According to Karnik and Kanekar (2012), the prevalence of obesity among children aged between 8 and 16 years has been on the increase, leading to increased health concerns.
This paper examines the implications of a three week intervention plan to reduce children weight. It also aims at identifying whether innovative and fun interventions can encourage children to live healthy lives.
The first step in identifying strategies to control obesity in children involves acknowledging the causes, which include genetic factors, environmental factors, and behavioral factors (Karnik & Kanekar, 2012).
The interventions used in the three weeks involve the influence of behavioral factors and environmental factors. Behavioral factors involve the consumption of high energy foods with minimal physical activity, which leads to a buildup of sugars in the body.
Environmental factors, on the other hand, involve the effect of the setting, such as home, school and community, on food intake and physical activity (Rahman, Cushing, & Jackson, 2011).
The idea of a camp, away from the usual environment, is aimed at minimizing the psychological and social health issues such as negative social progress due to their environment.
The interventions will be administered in a three week camp for only obese children. This is necessary for the self-esteem of the children since there will be no stigmatization from their peers or adults (Theodore, Bray, & Kehle, 2009).
The interventions used in the camp are play-based, in order to influence the children into engaging in physical activity and appreciating nutrition-based education.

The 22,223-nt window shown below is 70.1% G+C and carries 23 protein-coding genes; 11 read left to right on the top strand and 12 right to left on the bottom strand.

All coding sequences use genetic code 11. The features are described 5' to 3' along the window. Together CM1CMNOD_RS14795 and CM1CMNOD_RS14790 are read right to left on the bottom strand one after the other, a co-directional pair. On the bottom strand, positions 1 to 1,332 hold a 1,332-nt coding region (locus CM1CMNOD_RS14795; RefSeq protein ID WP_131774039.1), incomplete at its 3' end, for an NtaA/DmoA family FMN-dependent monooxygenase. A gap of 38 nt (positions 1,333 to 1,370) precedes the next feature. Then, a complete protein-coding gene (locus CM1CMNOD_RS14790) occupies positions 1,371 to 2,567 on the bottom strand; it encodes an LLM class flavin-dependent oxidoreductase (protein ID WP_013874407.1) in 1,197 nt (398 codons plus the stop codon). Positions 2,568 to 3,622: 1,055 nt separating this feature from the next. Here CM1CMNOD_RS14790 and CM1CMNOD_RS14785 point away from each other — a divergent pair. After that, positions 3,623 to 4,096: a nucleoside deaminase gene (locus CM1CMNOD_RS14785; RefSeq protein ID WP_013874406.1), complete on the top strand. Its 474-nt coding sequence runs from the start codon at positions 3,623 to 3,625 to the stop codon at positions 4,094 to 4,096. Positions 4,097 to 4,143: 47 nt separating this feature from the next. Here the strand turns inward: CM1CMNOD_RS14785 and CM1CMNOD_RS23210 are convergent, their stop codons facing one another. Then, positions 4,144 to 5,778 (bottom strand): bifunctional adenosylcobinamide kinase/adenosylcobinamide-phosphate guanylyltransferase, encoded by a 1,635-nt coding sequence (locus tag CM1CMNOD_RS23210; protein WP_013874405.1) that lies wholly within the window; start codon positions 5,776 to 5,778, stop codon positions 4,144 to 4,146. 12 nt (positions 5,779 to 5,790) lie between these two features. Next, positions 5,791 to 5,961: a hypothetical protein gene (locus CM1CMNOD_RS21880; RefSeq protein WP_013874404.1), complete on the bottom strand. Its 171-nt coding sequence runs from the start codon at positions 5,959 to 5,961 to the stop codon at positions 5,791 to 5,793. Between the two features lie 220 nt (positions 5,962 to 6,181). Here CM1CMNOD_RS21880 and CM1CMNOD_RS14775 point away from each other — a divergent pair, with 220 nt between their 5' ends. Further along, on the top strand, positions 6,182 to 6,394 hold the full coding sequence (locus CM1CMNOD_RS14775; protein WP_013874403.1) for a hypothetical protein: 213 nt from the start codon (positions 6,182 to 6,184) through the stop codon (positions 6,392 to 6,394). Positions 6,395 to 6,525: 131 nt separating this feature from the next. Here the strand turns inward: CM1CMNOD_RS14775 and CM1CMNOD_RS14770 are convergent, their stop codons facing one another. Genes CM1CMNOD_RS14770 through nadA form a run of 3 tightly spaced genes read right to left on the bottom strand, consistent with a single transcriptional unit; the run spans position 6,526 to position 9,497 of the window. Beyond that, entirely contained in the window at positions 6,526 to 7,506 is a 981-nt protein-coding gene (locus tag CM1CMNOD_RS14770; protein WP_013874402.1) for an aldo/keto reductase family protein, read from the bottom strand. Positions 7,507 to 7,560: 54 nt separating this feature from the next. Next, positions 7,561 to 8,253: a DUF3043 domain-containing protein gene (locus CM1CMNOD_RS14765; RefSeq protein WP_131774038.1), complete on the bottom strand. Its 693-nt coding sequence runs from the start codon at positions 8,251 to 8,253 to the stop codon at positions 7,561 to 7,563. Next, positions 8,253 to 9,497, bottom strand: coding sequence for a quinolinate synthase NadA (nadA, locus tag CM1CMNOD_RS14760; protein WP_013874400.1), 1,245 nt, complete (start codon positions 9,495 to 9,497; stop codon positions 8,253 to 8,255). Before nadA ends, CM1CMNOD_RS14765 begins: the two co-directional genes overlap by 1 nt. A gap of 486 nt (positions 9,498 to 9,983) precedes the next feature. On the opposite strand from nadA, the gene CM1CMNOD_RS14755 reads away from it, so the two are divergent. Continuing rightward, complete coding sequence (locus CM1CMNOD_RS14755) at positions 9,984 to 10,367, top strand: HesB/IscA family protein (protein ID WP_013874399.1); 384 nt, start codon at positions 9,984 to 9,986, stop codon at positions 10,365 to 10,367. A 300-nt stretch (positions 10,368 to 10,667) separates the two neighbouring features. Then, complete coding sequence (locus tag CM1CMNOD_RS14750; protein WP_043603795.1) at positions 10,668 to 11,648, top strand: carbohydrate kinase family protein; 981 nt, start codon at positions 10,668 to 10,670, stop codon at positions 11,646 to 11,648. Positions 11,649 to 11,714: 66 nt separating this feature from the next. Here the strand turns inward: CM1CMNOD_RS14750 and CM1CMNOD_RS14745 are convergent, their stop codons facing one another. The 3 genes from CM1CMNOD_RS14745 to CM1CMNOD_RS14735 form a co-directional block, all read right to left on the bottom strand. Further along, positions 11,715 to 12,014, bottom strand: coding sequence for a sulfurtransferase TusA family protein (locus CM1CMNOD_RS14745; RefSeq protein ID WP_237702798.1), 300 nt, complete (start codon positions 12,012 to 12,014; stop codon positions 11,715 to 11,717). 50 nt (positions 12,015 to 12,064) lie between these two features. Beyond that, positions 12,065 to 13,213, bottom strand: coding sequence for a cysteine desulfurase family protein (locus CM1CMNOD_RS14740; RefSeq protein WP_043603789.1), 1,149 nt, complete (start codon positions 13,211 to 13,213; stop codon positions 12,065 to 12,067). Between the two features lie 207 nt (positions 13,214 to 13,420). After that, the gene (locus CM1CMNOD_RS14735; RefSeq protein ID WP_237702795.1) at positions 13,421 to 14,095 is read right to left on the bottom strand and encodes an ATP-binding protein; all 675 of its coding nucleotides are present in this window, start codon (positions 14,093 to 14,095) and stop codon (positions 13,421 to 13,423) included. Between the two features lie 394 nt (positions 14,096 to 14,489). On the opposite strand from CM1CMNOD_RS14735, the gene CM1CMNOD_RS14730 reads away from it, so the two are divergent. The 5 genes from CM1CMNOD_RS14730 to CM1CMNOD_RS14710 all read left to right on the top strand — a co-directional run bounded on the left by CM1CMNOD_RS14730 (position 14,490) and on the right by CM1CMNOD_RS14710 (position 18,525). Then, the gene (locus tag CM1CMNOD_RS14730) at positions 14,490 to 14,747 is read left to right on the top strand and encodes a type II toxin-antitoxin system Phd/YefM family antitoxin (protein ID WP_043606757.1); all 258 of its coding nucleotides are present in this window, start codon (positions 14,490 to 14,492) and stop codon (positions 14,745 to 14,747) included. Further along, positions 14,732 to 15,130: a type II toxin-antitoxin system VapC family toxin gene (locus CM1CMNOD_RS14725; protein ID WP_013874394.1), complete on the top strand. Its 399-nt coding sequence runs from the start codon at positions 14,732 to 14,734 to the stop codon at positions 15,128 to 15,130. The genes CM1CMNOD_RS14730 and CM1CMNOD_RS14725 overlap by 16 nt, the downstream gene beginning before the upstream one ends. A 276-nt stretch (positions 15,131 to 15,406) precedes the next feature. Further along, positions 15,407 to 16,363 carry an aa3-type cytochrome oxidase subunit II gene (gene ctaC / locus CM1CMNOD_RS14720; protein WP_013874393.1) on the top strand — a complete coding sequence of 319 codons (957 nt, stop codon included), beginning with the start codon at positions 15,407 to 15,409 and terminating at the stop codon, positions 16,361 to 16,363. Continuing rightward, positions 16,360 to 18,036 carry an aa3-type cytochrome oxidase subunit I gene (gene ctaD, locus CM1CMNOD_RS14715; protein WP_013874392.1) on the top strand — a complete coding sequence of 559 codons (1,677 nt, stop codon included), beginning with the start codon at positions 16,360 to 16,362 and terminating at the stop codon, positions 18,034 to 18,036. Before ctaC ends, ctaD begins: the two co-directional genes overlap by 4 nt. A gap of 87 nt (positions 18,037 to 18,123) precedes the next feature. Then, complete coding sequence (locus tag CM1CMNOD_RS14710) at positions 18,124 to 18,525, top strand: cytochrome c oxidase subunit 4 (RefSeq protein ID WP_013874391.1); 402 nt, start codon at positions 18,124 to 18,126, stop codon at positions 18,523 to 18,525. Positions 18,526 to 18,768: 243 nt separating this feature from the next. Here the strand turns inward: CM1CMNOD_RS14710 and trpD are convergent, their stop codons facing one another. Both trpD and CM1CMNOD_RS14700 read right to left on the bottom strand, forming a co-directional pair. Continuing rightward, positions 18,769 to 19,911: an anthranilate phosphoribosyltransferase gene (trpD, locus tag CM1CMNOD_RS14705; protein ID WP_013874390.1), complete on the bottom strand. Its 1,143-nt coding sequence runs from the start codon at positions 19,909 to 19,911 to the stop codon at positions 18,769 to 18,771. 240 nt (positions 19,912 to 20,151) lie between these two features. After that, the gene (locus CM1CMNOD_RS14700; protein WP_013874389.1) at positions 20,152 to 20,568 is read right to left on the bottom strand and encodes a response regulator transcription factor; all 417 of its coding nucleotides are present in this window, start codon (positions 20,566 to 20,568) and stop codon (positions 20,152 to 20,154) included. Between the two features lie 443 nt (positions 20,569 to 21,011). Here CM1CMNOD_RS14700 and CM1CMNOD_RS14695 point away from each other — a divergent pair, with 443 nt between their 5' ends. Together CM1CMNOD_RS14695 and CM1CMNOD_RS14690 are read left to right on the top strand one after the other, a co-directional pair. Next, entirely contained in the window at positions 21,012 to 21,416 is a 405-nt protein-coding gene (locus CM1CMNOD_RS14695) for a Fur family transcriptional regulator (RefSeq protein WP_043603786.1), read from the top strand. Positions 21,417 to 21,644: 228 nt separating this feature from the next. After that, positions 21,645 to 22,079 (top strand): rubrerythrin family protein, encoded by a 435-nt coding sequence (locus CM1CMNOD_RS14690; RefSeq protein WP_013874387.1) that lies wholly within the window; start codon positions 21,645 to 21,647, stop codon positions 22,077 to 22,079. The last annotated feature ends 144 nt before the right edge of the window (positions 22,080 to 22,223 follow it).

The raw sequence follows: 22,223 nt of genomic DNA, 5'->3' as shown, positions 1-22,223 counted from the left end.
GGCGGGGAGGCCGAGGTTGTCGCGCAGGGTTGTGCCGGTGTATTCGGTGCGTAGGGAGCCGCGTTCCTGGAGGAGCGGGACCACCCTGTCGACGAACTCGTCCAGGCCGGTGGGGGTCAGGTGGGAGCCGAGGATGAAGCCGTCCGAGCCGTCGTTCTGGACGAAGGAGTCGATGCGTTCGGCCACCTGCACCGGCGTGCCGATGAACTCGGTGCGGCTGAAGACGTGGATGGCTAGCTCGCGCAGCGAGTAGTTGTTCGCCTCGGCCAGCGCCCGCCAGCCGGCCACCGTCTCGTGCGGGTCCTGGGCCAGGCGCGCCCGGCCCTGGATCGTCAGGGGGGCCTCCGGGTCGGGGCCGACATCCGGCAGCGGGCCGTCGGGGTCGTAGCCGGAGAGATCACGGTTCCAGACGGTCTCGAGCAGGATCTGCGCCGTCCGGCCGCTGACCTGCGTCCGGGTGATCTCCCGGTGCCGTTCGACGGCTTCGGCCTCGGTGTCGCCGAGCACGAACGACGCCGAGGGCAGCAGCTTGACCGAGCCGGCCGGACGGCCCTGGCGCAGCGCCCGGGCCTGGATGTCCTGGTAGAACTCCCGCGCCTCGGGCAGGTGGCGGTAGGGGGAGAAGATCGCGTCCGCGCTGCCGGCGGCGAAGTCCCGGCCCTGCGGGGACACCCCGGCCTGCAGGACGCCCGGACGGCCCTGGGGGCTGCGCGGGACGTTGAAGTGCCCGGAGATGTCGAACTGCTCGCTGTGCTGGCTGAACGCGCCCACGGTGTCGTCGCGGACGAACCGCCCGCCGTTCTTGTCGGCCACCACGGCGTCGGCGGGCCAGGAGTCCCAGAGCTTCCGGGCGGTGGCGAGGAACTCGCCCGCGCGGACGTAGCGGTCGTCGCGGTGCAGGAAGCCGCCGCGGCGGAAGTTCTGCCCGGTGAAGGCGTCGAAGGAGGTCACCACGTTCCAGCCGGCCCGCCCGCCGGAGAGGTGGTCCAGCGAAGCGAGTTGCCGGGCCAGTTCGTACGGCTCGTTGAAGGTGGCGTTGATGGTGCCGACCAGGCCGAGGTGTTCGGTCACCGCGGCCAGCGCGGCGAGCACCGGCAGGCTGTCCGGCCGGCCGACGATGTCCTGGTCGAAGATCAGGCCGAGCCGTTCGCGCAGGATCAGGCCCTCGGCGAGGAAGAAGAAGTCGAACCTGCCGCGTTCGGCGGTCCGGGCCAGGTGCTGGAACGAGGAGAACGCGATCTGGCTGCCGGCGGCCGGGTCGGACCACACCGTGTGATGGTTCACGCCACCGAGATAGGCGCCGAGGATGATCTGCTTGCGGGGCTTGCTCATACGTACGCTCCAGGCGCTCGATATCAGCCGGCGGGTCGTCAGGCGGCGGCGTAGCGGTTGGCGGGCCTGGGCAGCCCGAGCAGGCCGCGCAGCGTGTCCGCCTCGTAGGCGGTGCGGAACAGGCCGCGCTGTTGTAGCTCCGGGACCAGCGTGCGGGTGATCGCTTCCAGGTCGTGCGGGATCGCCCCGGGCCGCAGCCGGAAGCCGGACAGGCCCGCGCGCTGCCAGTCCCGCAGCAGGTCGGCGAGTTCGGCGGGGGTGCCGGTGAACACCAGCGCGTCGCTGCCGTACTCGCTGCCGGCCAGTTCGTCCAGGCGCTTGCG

The interventions include board games to help them understand nutrition and learn various physical exercises, and interactive multimedia and virtual educational games to enhance decision making build self-esteem for healthy eating conduct (Rahman, Cushing, & Jackson, 2011).
One of the interventions involves a teaching tool that is based on a game that emphasizes “four fitness components namely cardio-respiratory endurance, muscle strength, muscle endurance, and flexibility” (MCHA, 2011). The game requires a player to roll the dice and move on a board.
Depending on the square where the child lands, he is required to do the fitness activity indicated such as “seal walking, sit-ups, jumping kicks, or monkey dance” (MCHA, 2011). The second intervention involves the children taking up a journalism role and forming a story by piecing various health and nutrition newspaper and magazine articles and pictures on a board (MCHA, 2011).
The third intervention involves the provision of nutrition and physical activity education. The process requires a combination of specially designed equipment and multiple game activities in order for the fitness instructor to inform the children of various components of exercise (MCHA, 2011).
The final intervention will employ an interactive website for students to identify their nutrition and physical activity needs, and create activities that they can undertake in their free time as a way to encourage them to continue eating healthy and engaging in physical activity after the camp.
The children will be introduced to the program and tools, whereby they will sign up, pledge their commitment to the 60 minutes a day program, learn to design healthy activities for eating and exercising, and tracking their health progress (MCHA, 2011).
At the end of the camp, the children will have acquired the necessary tools and knowledge to make healthy food choices and exercise regularly. These innovative interventions aim at encouraging the children to make appropriate decisions and appreciate the merits of their preference in living a healthy life.
Karnik, S., & Kanekar, A. (2012). Childhood Obesity: A Global Public Health Crisis. Int J Prev Med, 3(1): 1–7.
MCHA. (2011). Childhood obesity community action plan. Montgomery: Montgomery County Health Alliance.
Rahman, T., Cushing, R. A., & Jackson, R. J. (2011). Contributions of built environment to childhood obesity. Mt Sinai J Med, 78, 49–57.
Theodore, L. A., Bray, M. A., & Kehle, T. J. (2009). Introduction to the special issue: Childhood obesity. Psychol Sch, 46, 693–694.